All Blacks continue dominance against Scotland

By Wynne Gray

There were changes in global governments but no alteration in the world rugby order, not at Murrayfield this morning (NZT) as the All Blacks overcame Scotland 32-6 to continue their 103 years of dominance against their hosts.

There was no change in Wayne Barnes' curious world of refereeing either as he perplexed most of the 51,511 crowd with a first half of curious decision-making. Barnes has not been on the All Blacks radar since Cardiff at the World Cup last year when he was in charge for their infamous quarterfinal defeat.

The wait was not worth it although at least the result improved.

The delay in allowing the All Blacks and Barnes to intersect again has seethed away for some time and gathered another chapter in infamy today as Barnes sinbinned Nick de Luca and Anthony Boric for incidents that at worst might have cost their sides penalties.

While he was mega-vigilant on those incidents, Barnes was nowhere near as conclusive in his judgements about the scrum with some interminable rests eking out huge passages of time.

The All Blacks defence was outstanding on a night when Scotland had more linebreaks, dominated territory and possession yet could only look at two penalty successes from Chris Paterson when they trudged off the park after another All Black defeat.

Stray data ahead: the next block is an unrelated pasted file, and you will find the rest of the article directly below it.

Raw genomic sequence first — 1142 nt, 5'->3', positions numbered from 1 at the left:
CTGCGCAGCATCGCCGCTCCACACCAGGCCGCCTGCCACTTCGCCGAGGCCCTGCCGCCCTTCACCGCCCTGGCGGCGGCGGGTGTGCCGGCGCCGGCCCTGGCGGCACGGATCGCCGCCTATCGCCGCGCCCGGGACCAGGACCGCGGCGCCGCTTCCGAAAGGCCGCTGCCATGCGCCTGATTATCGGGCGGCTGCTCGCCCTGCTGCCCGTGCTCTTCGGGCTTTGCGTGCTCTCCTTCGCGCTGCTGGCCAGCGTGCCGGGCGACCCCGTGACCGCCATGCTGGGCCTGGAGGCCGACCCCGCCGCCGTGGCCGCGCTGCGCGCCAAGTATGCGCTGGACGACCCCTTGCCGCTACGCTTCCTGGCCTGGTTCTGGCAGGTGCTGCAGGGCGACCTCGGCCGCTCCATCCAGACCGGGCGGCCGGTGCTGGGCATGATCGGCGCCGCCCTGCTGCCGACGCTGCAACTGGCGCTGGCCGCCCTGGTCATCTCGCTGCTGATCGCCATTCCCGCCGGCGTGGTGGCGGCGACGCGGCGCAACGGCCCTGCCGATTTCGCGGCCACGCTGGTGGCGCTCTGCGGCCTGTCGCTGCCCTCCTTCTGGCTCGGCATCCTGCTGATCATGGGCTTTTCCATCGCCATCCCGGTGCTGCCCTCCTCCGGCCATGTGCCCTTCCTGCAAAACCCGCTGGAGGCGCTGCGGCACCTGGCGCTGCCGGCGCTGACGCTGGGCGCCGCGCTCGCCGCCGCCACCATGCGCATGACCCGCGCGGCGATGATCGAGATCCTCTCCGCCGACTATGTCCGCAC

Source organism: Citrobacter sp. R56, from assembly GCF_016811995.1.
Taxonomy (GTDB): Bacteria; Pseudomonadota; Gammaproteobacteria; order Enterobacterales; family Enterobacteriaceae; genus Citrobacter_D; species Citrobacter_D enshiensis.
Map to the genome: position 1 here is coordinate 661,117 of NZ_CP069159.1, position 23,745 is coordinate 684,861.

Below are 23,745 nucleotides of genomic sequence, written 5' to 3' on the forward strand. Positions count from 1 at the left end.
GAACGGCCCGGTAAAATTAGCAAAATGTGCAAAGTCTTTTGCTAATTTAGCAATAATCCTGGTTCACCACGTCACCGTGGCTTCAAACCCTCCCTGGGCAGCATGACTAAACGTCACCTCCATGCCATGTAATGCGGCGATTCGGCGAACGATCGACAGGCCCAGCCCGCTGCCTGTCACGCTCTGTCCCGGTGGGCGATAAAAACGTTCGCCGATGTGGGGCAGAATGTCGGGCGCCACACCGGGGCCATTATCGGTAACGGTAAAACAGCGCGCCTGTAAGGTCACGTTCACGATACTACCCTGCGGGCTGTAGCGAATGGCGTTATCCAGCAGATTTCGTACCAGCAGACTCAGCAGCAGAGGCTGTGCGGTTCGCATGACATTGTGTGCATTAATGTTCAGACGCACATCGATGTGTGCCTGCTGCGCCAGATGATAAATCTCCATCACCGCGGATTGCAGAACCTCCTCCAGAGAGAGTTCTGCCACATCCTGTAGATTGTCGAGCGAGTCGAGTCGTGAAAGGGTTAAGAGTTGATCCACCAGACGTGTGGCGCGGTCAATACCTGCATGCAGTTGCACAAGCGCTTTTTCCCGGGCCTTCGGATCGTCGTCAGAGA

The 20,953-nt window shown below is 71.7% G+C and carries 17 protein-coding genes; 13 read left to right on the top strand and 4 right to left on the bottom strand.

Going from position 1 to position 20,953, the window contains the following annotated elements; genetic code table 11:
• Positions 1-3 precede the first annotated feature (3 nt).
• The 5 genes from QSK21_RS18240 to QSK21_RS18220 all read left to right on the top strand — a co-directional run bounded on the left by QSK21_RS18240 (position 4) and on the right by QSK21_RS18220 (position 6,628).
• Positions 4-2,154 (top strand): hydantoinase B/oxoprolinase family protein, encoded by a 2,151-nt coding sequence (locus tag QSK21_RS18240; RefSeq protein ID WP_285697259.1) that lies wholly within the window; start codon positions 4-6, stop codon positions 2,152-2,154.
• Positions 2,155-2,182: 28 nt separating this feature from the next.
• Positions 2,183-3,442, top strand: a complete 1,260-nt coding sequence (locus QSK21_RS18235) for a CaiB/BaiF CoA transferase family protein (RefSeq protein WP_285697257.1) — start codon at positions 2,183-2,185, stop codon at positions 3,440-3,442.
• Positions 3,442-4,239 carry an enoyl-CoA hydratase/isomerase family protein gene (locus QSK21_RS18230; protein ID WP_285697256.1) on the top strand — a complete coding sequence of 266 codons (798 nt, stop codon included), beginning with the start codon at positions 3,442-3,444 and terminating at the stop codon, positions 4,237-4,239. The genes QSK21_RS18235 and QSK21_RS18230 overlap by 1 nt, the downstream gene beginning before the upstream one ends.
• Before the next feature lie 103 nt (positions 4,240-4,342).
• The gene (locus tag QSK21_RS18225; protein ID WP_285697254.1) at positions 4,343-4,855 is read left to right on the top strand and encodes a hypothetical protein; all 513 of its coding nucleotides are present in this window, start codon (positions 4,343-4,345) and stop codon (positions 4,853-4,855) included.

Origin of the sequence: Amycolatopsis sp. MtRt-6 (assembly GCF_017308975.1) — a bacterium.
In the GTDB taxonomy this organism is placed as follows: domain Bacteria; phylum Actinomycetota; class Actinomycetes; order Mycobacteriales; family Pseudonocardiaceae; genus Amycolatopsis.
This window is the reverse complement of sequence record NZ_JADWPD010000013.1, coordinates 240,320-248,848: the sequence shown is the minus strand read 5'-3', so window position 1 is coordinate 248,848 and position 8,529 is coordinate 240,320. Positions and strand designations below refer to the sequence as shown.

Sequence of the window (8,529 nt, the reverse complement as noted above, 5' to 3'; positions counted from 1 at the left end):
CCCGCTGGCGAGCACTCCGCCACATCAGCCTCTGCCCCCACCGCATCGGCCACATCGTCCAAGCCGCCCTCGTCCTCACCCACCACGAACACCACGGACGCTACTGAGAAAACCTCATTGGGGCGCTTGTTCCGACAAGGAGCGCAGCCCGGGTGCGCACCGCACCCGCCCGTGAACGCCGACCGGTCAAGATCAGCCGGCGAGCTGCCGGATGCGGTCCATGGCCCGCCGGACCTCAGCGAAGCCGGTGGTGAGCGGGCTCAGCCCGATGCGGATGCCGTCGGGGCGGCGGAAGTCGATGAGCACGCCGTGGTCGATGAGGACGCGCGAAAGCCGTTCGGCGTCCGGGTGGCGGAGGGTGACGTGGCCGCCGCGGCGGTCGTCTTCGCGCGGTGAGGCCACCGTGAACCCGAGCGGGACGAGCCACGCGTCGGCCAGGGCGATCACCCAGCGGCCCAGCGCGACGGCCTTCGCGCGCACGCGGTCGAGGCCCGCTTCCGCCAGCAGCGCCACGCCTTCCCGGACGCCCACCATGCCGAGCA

The visitors scored five tries including several from turnovers like Anthony Tuitavake's early try from Stephen Donald crossfield bomb and Richard Kahui's scamper to the line just after halftime which gave the tourists a handy buffer which the Scots were never going to bridge.

If there was a downside it was injuries suffered by replacement halfback Andy Ellis and fullback Isaia Toeava.

Ellis suffered some rib cartilage damage and was eventually replaced by Daniel Carter, the world's premier five eighths, who slotted in at halfback where he used his secondary school experience to fill for the last 10 minutes. Toeava damaged his shoulder and was replaced at halftime with the medical staff unsure about the extent of both players' damage.

Coach Graham Henry complimented his new-look side on their defence which held the Scots out all game while he thought they had lost too much possession in contact and also conceded far too many penalties.

"We are happy and it was a good win to start the tour of the UK," he said.

Assistant coach Wayne Smith said there was some slick stuff from the backline and they showed great courage but ideally, they would want to get a great deal more action than they saw.

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